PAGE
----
Google has agreed to build support for Do Not Track into Chrome so its Web browser can tell Web sites when people don't want advertisers scrutinizing their behavior.
The Do Not Track technology modifies communications between browsers and servers so people can signal that they don't want their browsing behavior to become the basis for ad targeting.
Mozilla developed Do Not Track and built it into its Firefox Web browser. Microsoft followed suit not long after with Internet Explorer, Apple has enabled it as an option for developers in Safari 5.1, and Opera is building it into the forthcoming Opera 12. … Read more
The Obama administration plans to work with Congress to enact legislation to protect peoples' online privacy based on a Consumer Privacy Bill of Rights being unveiled tomorrow.
At the same time, Google, Yahoo, Microsoft, and AOL are committing to work with Do Not Track technology in most major Web browsers so people can stop companies from tracking them as they bounce around the Internet, the administration said in a statement.
The announcement comes as Google, Apple, and other technology companies are being increasingly criticized for not doing enough to protect consumers' privacy rights online. The problem has become particularly acute … Read more
Ford's Virtual Test Track Experiment (Virttex) just got a major technology upgrade.
Virttex, developed in 2001, is a high-fidelity, motion-based simulator that features a dome on top of a hydraulic system to mimic vehicle movement, giving it a slight resemblance to a jellyfish.
The upgraded image rendering technologies will provide a high-res, digitally projected 360-degree horizontal field-of-view to test and measure driver acceleration, braking and steering performance as well as overall driver reactions in varying conditions. This will help Ford develop and test active safety and driver aid technologies that warn drivers of imminent collision, drowsiness and other potentially … Read more
Google's latest public display of cookie addiction revealed that while the ad side of Google enthusiastically embraces third-party cookies, the browser division is more hesitant. Here's how the five major browsers--Internet Explorer, Chrome, Firefox, Safari, and Opera--protect you from those third-party tracking cookies.But first: what's a tracking cookie? And why are they so important as a component of your online privacy? A tracking cookie can be used to follow people around the Web as they jump from site to site. Though your IP address or your HTTP request header's referral field can also be used … Read more
When it comes to privacy, is the Googleplex speaking with one voice?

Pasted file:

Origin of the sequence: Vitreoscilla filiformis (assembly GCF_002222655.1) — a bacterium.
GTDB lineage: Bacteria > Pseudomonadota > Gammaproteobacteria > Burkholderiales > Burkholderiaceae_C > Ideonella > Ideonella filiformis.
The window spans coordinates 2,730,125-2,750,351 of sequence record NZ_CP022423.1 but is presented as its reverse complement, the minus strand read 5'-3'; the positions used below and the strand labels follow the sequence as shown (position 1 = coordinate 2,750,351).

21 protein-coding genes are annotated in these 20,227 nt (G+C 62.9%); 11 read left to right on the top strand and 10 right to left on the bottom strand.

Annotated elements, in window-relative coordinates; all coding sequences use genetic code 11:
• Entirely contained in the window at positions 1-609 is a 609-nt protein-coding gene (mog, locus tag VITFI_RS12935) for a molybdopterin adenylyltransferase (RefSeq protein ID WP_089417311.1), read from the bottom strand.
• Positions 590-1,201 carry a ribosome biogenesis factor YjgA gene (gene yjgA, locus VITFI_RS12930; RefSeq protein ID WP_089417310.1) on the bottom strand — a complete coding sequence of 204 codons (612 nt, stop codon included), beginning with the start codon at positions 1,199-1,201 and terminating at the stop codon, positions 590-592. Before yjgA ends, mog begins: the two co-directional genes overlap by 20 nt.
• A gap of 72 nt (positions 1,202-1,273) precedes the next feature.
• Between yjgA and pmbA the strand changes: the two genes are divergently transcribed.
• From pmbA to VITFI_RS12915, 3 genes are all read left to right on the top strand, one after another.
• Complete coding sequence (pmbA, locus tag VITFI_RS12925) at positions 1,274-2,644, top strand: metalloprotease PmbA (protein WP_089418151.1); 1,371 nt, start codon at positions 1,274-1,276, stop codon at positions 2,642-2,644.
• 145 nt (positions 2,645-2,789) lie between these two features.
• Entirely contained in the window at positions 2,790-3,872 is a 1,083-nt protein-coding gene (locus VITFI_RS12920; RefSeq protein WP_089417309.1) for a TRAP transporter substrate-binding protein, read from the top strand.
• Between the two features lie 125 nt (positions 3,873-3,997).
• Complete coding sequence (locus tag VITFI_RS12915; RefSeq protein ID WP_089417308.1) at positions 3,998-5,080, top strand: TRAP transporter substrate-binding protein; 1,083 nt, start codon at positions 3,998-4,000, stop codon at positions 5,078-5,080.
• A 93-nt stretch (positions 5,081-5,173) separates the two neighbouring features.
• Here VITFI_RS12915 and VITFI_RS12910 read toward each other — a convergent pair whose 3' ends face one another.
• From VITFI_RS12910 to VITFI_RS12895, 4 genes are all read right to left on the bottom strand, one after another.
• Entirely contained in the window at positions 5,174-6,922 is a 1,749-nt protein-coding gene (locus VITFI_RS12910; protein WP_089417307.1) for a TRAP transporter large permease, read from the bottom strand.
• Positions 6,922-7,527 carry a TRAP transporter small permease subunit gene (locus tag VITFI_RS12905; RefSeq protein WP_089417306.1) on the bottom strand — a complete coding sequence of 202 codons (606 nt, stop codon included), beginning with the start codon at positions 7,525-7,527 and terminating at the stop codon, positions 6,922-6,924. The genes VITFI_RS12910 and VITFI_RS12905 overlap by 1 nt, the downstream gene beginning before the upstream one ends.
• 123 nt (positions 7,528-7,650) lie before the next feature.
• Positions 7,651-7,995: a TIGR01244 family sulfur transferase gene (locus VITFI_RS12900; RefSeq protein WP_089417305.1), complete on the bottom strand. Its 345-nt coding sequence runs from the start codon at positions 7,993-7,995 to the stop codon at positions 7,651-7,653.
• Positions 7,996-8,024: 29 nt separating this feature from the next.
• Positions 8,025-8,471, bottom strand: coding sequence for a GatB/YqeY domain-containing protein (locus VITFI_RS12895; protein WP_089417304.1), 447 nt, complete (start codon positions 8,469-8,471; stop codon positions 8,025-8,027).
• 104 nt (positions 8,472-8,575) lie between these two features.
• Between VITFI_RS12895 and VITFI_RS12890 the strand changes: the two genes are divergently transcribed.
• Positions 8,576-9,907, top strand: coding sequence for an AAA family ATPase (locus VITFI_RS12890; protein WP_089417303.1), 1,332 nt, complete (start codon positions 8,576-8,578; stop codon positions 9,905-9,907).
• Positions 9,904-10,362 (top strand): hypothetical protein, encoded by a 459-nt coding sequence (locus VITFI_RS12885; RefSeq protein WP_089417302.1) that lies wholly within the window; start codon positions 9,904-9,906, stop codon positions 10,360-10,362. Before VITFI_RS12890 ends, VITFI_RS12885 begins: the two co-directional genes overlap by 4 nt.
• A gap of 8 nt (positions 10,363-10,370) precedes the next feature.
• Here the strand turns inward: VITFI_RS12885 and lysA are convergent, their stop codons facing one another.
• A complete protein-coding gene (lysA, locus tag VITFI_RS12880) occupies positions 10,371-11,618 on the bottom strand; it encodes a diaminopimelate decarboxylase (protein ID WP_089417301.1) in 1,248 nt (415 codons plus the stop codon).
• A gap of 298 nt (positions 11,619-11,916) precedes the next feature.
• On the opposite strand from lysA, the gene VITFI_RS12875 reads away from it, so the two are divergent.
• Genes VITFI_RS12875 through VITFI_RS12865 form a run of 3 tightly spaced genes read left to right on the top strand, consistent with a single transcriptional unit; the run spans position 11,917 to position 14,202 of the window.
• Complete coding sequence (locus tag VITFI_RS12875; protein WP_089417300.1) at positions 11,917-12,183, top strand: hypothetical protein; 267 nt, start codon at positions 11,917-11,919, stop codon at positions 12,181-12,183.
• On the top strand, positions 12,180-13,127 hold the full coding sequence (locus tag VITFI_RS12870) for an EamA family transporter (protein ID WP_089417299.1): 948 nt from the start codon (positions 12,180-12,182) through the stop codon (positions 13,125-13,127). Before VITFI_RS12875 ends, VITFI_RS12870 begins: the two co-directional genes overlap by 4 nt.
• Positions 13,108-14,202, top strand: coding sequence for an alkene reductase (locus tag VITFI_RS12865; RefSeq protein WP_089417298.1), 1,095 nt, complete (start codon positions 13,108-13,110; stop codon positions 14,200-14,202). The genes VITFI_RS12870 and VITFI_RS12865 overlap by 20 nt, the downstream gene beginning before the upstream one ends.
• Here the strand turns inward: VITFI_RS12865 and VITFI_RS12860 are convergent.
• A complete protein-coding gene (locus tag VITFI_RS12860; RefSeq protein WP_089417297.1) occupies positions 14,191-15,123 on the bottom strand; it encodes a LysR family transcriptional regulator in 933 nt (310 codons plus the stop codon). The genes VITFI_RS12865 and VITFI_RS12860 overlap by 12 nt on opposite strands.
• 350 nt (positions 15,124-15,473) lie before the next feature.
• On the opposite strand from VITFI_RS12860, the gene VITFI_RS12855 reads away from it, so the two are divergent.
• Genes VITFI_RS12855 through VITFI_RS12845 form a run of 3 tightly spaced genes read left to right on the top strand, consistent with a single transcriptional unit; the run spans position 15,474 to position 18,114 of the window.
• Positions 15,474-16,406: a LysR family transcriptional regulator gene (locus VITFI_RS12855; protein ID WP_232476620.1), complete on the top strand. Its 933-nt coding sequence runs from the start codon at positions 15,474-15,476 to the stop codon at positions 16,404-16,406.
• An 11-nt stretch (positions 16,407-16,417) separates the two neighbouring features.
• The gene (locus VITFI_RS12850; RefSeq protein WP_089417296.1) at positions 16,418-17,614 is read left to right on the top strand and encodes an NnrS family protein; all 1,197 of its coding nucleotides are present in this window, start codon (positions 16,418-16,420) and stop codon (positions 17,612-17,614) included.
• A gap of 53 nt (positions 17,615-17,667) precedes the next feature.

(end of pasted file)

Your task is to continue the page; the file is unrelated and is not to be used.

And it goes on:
A new Google privacy controversy has revealed conflicting messages and actions between two different factions within the company: those working to protect consumer privacy on the one hand, and those seeking to improve advertising and social networking on the other.
Meanwhile, the news that Google overrode default cookie settings in Apple's Safari browser has prompted two complaints to the U.S. Federal Trade Commission (FTC) and renewed calls for legislation and industry standards that would protect Web surfers from being tracked across sites if they don't … Read more
The Wall Street Journal reported today that Google and other ad companies have been using special code to sidestep privacy settings in Apple's Safari browser and track Web users on desktop computers and the iPhone.
The Journal also said that on one of Google's sites--in language that has since been removed--the Internet giant had said Safari users could rely on the browser's privacy settings to avoid tracking by Google. (Editors' note: See Google's response below.)
The privacy-skirting code, which the Journal said Google disabled after being contacted by the paper, appears to have been used to … Read more
If you could save over $1,300 on your annual car insurance by letting your provider track your driving, would you?
That's the question U.K. drivers are mulling this morning, as the country's Automobile Association (AA) is set to launch a new insurance policy that would place a "black box" into a car, allowing the organization to make sure its insured drivers are behaving on the road.
According to the BBC, which first reported on the move, the technology will monitor speed, braking severity, and the roads drivers are on. The information collected from the … Read more
If ad-blocking is the hacksaw of Internet-protecting add-ons, the overhauled add-on Do Not Track Plus bows today as a finely honed scalpel, excising tracking behaviors embedded in sites without destroying the modern Web.
Released exclusively through CNET Download.com, Do Not Track Plus 2.0.4 follows last year's beta release with a greatly expanded feature set, better performance, and is available on four of the five major browsers. You can download Do Not Track Plus for Firefox (Windows | Mac), Chrome (Windows | Mac), Internet Explorer (Windows only), and Safari (Windows | Mac).
The intent of the free add-on is as … Read more
If ad blocking is the hacksaw of Internet-protecting add-ons, Do Not Track Plus (DNT+) is a finely honed katana, slicing out tracking behaviors embedded in sites without destroying the modern Web.
It's cross-browser and cross-platform, and will work in Firefox, Chrome, IE, and Safari. An Opera version is in the works. DNT+ blocks sites and ads from tracking you, unless you give them explicit permission to do so. For most sites, it actually rebuilds tools like social-networking buttons on the fly so you can still get your social on without sacrificing privacy or site load times. It also blocks … Read more